A police force has been fined £150,000 by the Information Commissioner. The penalty results from the theft of a memory stick with information on over 1,000 people involved in drug squad investigations.
The USB stick – which was neither password protected nor encrypted – was stolen in a burglary of a Greater Manchester Police officer's home in July 2011. Apparently it had been left in a wallet on the kitchen table. The stick contained personal data on 1,075 people gathered over 11 years by the officer, who worked in the force's serious crime division, including its drug squad. The data had been downloaded from files held on the force's network, to act as a backup and a quick reference while the detective was out and about. It has not been recovered.
David Smith, the ICO's Director of Data Protection, said: "This was truly sensitive personal data, left in the hands of a burglar by poor data security. The consequences of this type of breach really do send a shiver down the spine." He continued "It should have been obvious to the force that the type of information stored on its computers meant proper data security was needed. Instead, it has taken a serious data breach to prompt it into action."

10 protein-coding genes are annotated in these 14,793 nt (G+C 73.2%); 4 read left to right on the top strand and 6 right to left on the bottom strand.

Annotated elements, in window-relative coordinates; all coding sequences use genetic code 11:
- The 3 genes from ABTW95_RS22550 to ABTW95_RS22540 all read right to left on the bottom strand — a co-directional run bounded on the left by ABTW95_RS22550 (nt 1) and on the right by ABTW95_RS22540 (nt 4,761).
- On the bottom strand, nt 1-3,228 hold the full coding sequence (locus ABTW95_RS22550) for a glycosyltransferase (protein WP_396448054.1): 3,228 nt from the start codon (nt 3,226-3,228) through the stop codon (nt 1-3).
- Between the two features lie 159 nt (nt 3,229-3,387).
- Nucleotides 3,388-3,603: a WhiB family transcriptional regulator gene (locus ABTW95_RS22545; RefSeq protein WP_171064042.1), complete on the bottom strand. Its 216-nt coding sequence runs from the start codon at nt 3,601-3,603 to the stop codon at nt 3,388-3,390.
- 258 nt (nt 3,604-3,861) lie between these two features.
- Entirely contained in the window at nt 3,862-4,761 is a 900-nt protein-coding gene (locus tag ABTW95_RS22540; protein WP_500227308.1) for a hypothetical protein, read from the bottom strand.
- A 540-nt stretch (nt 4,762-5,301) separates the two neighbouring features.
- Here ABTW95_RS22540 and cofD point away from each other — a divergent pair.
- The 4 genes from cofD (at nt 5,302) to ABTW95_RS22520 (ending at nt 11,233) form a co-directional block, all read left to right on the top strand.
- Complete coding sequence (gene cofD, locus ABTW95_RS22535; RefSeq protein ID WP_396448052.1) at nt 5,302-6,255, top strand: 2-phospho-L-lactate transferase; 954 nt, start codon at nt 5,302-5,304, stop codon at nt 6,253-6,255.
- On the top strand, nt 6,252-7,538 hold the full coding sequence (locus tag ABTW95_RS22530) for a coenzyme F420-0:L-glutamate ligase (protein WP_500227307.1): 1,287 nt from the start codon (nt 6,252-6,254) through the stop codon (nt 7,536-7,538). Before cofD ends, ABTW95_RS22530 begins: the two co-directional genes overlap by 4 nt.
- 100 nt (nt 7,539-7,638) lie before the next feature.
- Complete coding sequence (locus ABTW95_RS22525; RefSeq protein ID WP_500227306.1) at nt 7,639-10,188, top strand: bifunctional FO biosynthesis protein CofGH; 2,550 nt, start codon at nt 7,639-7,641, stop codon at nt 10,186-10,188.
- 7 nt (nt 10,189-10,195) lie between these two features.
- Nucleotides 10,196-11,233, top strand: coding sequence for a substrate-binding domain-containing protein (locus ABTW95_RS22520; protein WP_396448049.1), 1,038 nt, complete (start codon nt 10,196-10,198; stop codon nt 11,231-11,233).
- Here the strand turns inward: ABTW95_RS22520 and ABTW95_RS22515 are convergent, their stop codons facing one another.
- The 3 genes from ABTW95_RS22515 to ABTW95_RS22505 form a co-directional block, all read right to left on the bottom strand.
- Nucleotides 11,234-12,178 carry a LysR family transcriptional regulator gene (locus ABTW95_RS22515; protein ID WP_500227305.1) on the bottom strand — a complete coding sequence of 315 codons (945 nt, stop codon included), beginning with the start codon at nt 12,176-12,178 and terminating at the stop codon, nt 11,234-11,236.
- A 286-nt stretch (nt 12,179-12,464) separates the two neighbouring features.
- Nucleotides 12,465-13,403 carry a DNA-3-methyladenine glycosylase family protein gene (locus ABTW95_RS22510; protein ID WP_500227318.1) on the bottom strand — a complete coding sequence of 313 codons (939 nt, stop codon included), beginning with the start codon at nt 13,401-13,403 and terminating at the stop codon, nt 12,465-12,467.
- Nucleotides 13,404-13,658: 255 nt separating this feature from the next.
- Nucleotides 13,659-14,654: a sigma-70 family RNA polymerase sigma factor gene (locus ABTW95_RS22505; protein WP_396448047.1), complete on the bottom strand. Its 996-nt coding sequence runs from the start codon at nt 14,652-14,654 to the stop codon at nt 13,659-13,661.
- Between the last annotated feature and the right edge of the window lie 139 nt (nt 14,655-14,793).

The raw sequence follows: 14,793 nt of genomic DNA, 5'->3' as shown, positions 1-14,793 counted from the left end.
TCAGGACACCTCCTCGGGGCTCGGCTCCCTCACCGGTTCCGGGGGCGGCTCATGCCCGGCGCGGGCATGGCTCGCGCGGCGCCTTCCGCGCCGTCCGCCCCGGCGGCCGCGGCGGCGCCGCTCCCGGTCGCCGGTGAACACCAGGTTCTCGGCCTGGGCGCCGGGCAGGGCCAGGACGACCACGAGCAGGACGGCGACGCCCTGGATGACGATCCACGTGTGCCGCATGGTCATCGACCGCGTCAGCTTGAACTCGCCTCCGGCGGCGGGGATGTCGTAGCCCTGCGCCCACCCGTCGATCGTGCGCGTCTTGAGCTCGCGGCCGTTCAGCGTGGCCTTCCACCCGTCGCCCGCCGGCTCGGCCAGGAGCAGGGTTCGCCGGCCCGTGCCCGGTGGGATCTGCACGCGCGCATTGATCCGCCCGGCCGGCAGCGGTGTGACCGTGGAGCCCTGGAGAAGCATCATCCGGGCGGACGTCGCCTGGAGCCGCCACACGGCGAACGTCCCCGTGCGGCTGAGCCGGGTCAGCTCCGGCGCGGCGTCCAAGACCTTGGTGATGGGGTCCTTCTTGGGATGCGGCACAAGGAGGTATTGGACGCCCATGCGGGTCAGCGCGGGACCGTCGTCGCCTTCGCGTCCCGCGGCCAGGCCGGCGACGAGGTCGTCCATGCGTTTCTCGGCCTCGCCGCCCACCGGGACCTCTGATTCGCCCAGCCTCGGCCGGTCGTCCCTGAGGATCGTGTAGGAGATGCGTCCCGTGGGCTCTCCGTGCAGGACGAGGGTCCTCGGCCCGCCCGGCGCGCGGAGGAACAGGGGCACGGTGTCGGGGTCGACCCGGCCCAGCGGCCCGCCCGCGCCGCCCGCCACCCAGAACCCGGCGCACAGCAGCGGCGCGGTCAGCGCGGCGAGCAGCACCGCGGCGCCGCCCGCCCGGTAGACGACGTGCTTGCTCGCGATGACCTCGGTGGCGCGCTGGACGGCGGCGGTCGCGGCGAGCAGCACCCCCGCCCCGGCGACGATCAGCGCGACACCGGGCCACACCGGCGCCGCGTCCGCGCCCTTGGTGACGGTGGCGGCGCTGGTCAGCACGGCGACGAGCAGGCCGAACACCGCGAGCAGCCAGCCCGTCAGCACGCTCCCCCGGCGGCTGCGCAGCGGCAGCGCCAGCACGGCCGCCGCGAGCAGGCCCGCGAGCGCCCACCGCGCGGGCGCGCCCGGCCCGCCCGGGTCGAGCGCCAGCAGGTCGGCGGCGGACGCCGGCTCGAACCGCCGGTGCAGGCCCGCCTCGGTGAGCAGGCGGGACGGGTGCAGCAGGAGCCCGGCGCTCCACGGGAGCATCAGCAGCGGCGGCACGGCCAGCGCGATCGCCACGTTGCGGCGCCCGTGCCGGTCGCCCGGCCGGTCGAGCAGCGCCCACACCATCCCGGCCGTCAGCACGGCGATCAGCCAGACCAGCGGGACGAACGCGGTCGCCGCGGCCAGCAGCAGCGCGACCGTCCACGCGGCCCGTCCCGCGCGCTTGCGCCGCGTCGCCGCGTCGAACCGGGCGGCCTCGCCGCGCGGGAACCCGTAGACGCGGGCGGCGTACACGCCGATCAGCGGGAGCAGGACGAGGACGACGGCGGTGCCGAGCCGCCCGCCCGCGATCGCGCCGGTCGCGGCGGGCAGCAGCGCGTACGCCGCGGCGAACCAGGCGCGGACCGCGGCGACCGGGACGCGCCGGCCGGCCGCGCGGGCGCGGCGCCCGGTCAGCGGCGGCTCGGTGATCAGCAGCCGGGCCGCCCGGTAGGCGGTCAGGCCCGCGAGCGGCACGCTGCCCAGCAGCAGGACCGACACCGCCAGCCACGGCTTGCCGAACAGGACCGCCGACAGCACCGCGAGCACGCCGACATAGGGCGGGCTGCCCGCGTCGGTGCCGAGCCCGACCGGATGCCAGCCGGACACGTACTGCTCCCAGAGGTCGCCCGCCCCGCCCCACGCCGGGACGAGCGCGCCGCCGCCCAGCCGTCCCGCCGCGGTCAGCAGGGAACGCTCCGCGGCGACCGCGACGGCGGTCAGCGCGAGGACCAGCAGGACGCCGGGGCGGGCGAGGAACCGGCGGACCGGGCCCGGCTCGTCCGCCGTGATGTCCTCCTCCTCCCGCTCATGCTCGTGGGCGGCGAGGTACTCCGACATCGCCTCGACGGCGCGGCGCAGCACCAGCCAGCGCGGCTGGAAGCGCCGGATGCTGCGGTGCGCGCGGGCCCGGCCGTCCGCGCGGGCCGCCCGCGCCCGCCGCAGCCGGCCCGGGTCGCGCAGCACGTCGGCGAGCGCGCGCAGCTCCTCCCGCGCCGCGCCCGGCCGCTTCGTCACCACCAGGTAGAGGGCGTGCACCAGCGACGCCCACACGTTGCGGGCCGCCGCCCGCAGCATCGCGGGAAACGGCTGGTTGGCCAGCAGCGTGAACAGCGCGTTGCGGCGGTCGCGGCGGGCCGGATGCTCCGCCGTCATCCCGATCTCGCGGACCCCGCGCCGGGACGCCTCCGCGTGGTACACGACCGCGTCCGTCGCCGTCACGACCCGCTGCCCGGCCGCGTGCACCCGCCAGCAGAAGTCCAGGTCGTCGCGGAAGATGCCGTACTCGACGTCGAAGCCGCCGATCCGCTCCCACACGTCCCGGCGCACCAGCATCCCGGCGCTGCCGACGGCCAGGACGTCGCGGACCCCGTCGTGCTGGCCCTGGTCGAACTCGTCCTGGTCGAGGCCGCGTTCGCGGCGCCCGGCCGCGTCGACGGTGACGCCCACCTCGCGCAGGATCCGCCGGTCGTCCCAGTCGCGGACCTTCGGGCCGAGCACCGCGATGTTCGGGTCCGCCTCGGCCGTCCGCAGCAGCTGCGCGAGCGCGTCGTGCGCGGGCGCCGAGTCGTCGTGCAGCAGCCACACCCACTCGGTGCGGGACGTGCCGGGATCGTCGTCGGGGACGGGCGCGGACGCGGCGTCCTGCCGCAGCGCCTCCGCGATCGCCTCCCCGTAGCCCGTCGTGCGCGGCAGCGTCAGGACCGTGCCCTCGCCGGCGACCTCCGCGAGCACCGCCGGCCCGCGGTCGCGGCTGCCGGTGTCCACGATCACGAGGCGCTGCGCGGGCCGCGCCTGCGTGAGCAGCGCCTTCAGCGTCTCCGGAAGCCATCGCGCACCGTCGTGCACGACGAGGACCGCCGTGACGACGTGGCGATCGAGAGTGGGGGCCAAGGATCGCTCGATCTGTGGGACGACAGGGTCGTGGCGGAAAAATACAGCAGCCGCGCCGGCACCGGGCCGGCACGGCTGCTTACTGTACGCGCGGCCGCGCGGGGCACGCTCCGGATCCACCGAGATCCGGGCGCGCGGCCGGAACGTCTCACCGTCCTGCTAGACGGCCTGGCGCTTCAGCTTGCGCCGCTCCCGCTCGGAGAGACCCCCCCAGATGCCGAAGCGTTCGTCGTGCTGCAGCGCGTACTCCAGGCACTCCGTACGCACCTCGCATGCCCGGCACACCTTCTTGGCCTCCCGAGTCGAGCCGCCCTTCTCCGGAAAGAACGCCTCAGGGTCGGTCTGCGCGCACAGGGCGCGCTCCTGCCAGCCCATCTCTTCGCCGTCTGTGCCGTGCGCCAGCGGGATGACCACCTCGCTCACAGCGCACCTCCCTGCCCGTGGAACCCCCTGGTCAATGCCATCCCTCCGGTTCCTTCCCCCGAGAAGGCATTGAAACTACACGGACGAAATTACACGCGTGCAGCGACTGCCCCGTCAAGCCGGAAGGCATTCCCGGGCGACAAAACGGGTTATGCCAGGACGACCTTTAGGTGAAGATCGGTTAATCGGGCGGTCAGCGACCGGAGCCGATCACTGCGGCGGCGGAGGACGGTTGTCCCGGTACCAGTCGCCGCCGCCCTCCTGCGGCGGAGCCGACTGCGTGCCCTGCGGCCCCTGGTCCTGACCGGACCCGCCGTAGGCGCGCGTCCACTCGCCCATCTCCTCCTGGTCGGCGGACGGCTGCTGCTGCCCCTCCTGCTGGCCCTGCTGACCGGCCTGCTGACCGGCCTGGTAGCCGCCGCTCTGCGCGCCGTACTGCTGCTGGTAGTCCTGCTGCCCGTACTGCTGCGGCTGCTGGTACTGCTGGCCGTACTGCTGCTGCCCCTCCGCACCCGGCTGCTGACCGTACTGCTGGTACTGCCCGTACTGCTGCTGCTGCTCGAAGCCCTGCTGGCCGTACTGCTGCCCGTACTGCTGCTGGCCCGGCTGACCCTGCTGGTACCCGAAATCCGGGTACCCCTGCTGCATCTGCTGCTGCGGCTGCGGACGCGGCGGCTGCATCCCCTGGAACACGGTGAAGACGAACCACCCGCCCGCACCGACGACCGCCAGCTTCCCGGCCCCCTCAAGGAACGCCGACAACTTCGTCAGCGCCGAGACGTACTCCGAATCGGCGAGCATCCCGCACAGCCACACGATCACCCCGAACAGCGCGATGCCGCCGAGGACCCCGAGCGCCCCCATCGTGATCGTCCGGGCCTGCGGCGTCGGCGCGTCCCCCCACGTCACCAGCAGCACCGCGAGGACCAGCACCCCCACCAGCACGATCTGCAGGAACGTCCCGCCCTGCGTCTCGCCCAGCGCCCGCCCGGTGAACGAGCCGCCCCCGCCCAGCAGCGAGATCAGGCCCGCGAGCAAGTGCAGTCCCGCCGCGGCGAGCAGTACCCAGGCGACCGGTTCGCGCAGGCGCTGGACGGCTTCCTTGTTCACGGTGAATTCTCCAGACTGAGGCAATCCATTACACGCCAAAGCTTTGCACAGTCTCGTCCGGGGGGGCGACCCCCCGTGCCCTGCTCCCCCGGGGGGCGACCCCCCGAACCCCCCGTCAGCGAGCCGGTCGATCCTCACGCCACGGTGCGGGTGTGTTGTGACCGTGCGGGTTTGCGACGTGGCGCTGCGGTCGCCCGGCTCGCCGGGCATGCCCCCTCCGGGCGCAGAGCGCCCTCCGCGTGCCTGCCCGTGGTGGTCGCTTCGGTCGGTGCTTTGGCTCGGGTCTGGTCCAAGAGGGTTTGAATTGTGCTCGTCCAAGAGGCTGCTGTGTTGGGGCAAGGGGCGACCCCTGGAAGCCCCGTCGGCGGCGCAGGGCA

The force had actually issued the officer with an encrypted memory stick, but he replaced this with a larger capacity device when it filled up. The ICO claims that several members of Greater Manchester Police regularly used unencrypted memory sticks, even after the force had been warned about data protection after a similar security breach two years ago. The previous incident was taken into account when the watchdog issued the penalty. It has the power to fine organisations up to £500,000 for breaches. The force will take advantage of a 20% early payment discount and pay only £120,000.
The ICO's Smith concluded "This is a substantial monetary penalty, reflecting the significant failings the force demonstrated. We hope it will discourage others from making the same data protection mistakes."
Greater Manchester Police has now put in place security measures to stop downloads of data to unauthorised devices. In an amnesty held after the data breach, Manchester officers handed in about 1,100 personal or unencrypted USB sticks.